Indigenous Justice Mechanisms: An Underutilized Peacebuilding Tool
By Anna Lackey
September 19, 2019

International law, defined by the UN as “the legal responsibilities of States in their conduct with each other, and the treatment of individuals within State boundaries,” is the primary tool utilized in the wake of conflicts involving massive human rights violations. In conflicts like Yugoslavia, Liberia, Sierra Leonne, Cambodia, and many others, international tribunals and special courts have been used to prosecute leaders who are considered most responsible for such heinous crimes.

Historically, the idea of accountability after conflict is a recent one. The current system of courts and prosecution was developed in the wake of World War II, and was designed to prosecute state leaders. In the twenty-first centuries, wars are more likely to be civil than interstate; thus, the changing nature of conflict necessitates creating a change in the nature of conflict resolution.

While accountability proceedings are important, they also have significant drawbacks. They are generally inaccessible to ordinary citizens, costly, slow, and only able to prosecute the highest-level officials responsible. When courts and prosecution are emphasized, the international communities is concentrated on the perpetrators, and not on the people who are most in need of support—the survivors of the atrocities themselves.

Retributive justice has its place in post-conflict situations, but restorative justice—a process which focuses on rehabilitation and reconciliation—is just as important, especially at the local level. In the wake of civil war or mass atrocities, perpetrators are usually too numerous to prosecute individually, and victims too numerous to provide universal restitution.

Traditional Informal Justice Mechanisms (TIJM) are a method that addresses large-scale violence in a way that is accessible, familiar and has greater legitimacy among the local populations. Their accessibility and low cost also makes them more sustainable in the years after a conflict has ended.  As a peacebuilding tool, many TIJMs have the advantage of being forward-looking; they serve to both address the wrongs of the past and reconcile previously conflicting parties on society-wide level.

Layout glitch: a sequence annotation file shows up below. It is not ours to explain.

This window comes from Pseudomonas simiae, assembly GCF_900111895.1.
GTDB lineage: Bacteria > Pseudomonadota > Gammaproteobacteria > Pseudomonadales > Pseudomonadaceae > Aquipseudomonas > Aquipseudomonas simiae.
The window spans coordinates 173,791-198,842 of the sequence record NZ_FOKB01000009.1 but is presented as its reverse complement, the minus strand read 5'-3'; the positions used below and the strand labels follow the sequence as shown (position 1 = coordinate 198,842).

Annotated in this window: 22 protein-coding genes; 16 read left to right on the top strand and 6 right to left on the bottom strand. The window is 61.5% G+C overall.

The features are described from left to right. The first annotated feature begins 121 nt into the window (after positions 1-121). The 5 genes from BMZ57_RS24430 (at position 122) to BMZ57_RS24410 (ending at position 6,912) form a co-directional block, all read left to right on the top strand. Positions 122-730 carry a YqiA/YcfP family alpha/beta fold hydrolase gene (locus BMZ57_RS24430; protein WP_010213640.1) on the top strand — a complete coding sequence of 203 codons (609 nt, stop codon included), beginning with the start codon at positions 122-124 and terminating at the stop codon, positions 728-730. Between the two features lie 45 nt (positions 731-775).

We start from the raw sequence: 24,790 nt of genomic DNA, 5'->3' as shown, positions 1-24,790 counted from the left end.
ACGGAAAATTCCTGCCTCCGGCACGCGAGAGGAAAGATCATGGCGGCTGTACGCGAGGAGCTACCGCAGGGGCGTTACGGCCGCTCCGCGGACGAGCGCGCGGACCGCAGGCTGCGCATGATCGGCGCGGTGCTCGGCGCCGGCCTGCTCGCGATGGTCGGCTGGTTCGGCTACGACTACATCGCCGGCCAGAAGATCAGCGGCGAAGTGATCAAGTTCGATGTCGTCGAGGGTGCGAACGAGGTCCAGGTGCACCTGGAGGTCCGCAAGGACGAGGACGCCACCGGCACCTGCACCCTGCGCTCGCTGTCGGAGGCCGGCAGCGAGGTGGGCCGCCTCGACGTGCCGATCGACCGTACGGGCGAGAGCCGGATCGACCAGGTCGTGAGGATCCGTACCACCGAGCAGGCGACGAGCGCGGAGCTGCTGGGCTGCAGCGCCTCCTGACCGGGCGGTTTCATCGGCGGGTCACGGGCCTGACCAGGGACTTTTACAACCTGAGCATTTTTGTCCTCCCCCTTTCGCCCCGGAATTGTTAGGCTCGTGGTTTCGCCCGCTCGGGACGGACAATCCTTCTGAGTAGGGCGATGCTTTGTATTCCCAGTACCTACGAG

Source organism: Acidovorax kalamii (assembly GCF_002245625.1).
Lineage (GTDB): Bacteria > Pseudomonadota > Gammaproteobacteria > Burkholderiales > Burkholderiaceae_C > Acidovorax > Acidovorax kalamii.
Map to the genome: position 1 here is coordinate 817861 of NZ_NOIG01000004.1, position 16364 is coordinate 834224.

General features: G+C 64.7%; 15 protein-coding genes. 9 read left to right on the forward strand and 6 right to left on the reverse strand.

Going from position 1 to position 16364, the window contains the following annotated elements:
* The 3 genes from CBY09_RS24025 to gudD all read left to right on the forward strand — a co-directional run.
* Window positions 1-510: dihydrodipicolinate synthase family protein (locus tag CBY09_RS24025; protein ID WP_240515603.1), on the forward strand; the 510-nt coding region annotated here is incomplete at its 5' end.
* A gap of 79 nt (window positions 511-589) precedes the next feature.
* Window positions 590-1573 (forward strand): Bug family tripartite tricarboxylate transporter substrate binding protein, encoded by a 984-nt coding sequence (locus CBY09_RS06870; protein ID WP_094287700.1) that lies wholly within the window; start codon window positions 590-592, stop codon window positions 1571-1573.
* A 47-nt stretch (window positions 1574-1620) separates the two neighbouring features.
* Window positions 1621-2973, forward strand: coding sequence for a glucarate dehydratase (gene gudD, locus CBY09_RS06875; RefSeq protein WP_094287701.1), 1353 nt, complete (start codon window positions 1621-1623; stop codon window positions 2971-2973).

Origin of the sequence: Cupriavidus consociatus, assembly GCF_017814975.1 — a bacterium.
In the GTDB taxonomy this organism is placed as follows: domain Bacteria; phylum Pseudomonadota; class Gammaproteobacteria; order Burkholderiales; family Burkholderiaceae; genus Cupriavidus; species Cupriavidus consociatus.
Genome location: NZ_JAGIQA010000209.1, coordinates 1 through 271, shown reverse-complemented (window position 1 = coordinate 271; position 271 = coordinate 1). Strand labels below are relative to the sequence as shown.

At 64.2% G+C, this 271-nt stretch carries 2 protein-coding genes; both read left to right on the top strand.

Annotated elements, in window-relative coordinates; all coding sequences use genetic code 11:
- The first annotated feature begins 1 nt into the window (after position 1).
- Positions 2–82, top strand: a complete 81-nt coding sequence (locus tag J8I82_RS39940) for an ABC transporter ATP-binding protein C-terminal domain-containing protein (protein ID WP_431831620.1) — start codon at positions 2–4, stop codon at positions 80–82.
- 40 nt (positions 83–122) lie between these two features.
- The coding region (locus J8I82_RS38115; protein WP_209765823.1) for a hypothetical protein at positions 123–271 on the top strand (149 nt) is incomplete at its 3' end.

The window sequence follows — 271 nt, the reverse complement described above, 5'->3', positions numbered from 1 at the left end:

In recent years, TIJMs have been sparsely used in post-conflict situations; most commonly, hybrid courts like the gacacas in Rwanda and Extraordinary Chambers in the Court of Cambodia, which combine indigenous justice mechanisms with state authority to prosecute and convict.

Since the resolution of the second civil war in 2003, Liberia has made significant strides in becoming a stable, peaceful democracy. One example of TIJM, adapted for the modern age, is the widespread use of women’s peace huts. In the traditional “Palava” system, victim and accused have the opportunity to air their grievances to the community, and hear arbitration from local leaders. In this system, rather than unilaterally handing down a decision, it is the leader’s role to reach a solution or compromise that all parties consider acceptable.

TIJMs are often patriarchal and gerontocratic (favoring the old over the young), and therefore garner concerns that they do not conform to international human rights norms by excluding women or treating them with bias. In Liberia’s case, however, the peace huts are not only inclusive of women, they have become a tool of empowerment and community for women. While conflict-resolution, at both the local and international level, has traditionally been the domain of men, the peace hut system is an example of how TIJMs can be adapted and re-interpreted to suit the needs of marginalized populations. It is imperative that the shortcomings of TIJMs be taken seriously. However, it is equally important to recognize the opportunity they create for legitimate and sustainable restorative justice in post-conflict scenarios.

The views, thoughts, and opinions in this blog belong solely to the author and are not representative of an official position or endorsement by the International Center for Religion & Diplomacy (ICRD).